“Our schedule is booked going out into the early [2020s] and my understanding is theirs is, as well,” Brandon said. “So my view is the only way we’re going to play Notre Dame after next year would be if we run into them in a bowl game or if our schedules allowed us to have some kind of a neutral site one-off game somewhere along the way.”
The Irish have lost six of the last seven games at The Big House, with their last win coming in upset fashion in 2005. Of course, the last loss in Ann Arbor may sting a bit more than the others, as the Wolverines took a 35-31 lead with two seconds remaining to seemingly renew the matchup’s rivalry status.
“It’s a huge national rivalry to be around that team and play that team,” Michigan All-American tackle Taylor Lewan said. “The idea of a rivalry and being there on Saturday, it’s a phenomenal feeling. … It’s unfortunate [that it’s ending], but I’m going to get over it.”
On Saturday, ESPN’s ‘College GameDay’ will feature the series for the sixth time. The Notre Dame-Michigan matchup is now tied with Miami-Florida State as the third-most visited matchup by ‘College GameDay.’ Notre Dame-Michigan is just one appearance behind the Florida-Florida State and Florida-Tennessee matchups in the show’s history.
“I think it’s great for college football,” Hoke said. “It must have some sort of national appeal. … I know that whenever Michigan and Notre Dame was on TV, I was going to be watching it. I know people in Corvallis, Ore., were going to be watching it, for one reason or another.”
The average margin of victory in the entire history of the series is 4.1 points, which only heightens the anticipation for an historic matchup that will soon meet its indefinite hiatus.
“It’s our rival. I mean, it’s Michigan,” Irish defensive end Stephon Tuitt said. “Everybody wants to go home with that win, go home with that chip on their back saying they beat somebody. So [we] definitely want to go out hard.”

Contact Andrew Gastelum at agastel1@nd.edu
 

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The Observer is a Student-run, daily print & online newspaper serving Notre Dame & Saint Mary's. Learn more about us.

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archive

Cherished rivalry says goodbye to Big House

Andrew Gastelum | Wednesday, September 4, 2013

It all started with a sealed letter handed off from one NCAA powerhouse to the next prior to just another installment of the famed Notre Dame-Michigan series on Sept. 22. In just the last two seasons, the two programs have fielded a perennial ESPN Classic re-run, two Heisman candidates and two BCS bowl appearances to renew fervor for the glory days of old.
But with that letter, it turned out, Notre Dame Director of Athletics Jack Swarbrick thought the Irish should see other people starting in 2015. Now the uproar has shifted from ending a rivalry to arguing if it is even a rivalry at all.
“It is for us,” Michigan coach Brady Hoke said at his Monday press conference. “Everybody looks at things differently.”
Those comments came a day after the issue was put into question, when Irish coach Brian Kelly dubbed the series as a “big regional game.”
“I really haven’t seen it as one of those historic, traditional Notre Dame rivalries,” Kelly said Sunday. “I’ve seen it as just one of those great football games that Notre Dame has played.”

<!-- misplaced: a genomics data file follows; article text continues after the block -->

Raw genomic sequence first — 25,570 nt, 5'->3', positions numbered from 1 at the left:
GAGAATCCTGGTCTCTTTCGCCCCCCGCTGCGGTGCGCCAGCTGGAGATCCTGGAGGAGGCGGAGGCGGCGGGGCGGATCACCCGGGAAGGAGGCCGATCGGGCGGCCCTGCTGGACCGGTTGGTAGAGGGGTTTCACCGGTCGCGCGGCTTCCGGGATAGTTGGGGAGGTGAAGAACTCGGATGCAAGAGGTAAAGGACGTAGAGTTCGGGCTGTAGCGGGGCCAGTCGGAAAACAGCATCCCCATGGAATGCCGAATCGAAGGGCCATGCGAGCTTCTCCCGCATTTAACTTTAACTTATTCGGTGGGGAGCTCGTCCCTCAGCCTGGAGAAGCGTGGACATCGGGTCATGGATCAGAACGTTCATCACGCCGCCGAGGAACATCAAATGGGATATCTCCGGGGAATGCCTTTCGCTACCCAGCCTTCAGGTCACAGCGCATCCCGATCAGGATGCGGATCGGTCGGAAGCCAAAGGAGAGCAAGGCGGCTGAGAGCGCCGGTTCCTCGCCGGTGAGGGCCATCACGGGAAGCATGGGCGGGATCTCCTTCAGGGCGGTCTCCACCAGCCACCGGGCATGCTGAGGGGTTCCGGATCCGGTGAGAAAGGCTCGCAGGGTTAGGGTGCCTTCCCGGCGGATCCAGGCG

Kelly seemed to backtrack on Tuesday, although he appeared miffed at how the amount of attention and backlash he received.
“It’s a great and historic rivalry that we’ll be playing this Saturday, so let’s get that out of the way right away so we don’t have to answer any more questions about this rivalry,” he said.
Rivalry or not, the matchup features two programs with the highest all-time winning percentage in the BCS. And Saturday will be the 41st matchup of the series – Michigan leads the series 23-16-1.
But it could also be the last meeting at Michigan Stadium for quite some time, as Michigan Athletic Director Dave Brandon told The Detroit News there are no current discussions with Notre Dame.
“Our schedule is booked going out into the early [2020s] and my understanding is theirs is, as well,” Brandon said. “So my view is the only way we’re going to play Notre Dame after next year would be if we run into them in a bowl game or if our schedules allowed us to have some kind of a neutral site one-off game somewhere along the way.”
The Irish have lost six of the last seven games at The Big House, with their last win coming in upset fashion in 2005. Of course, the last loss in Ann Arbor may sting a bit more than the others, as the Wolverines took a 35-31 lead with two seconds remaining to seemingly renew the matchup’s rivalry status.
“It’s a huge national rivalry to be around that team and play that team,” Michigan All-American tackle Taylor Lewan said. “The idea of a rivalry and being there on Saturday, it’s a phenomenal feeling … It’s unfortunate [that it’s ending], but I’m going to get over it.”
ESPN’s College GameDay will feature the series for the sixth time on Saturday. The Notre Dame-Michigan matchup is now tied for third with the Miami-Florida State series in College GameDay features and is just one appearance behind the Florida-Florida State and Florida-Tennessee matchups in the show’s history.
“I think it’s great for college football,” Hoke said. “It must have some sort of national appeal … I know that whenever Michigan and Notre Dame was on TV, I was going to be watching it. I know people in Corvallis, Ore., were going to be watching it, for one reason or another.”
The average margin of victory in the entire history of the series is 4.1 points, which only heightens the anticipation for a historic matchup that will soon meet its indefinite hiatus.
“It’s our rival. I mean, it’s Michigan,” Irish defensive end Stephon Tuitt said. “Everybody wants to go home with that win, go home with that chip on their back saying they beat somebody. So [we] definitely want to go out hard.”

Contact Andrew Gastelum at agastel1@nd.edu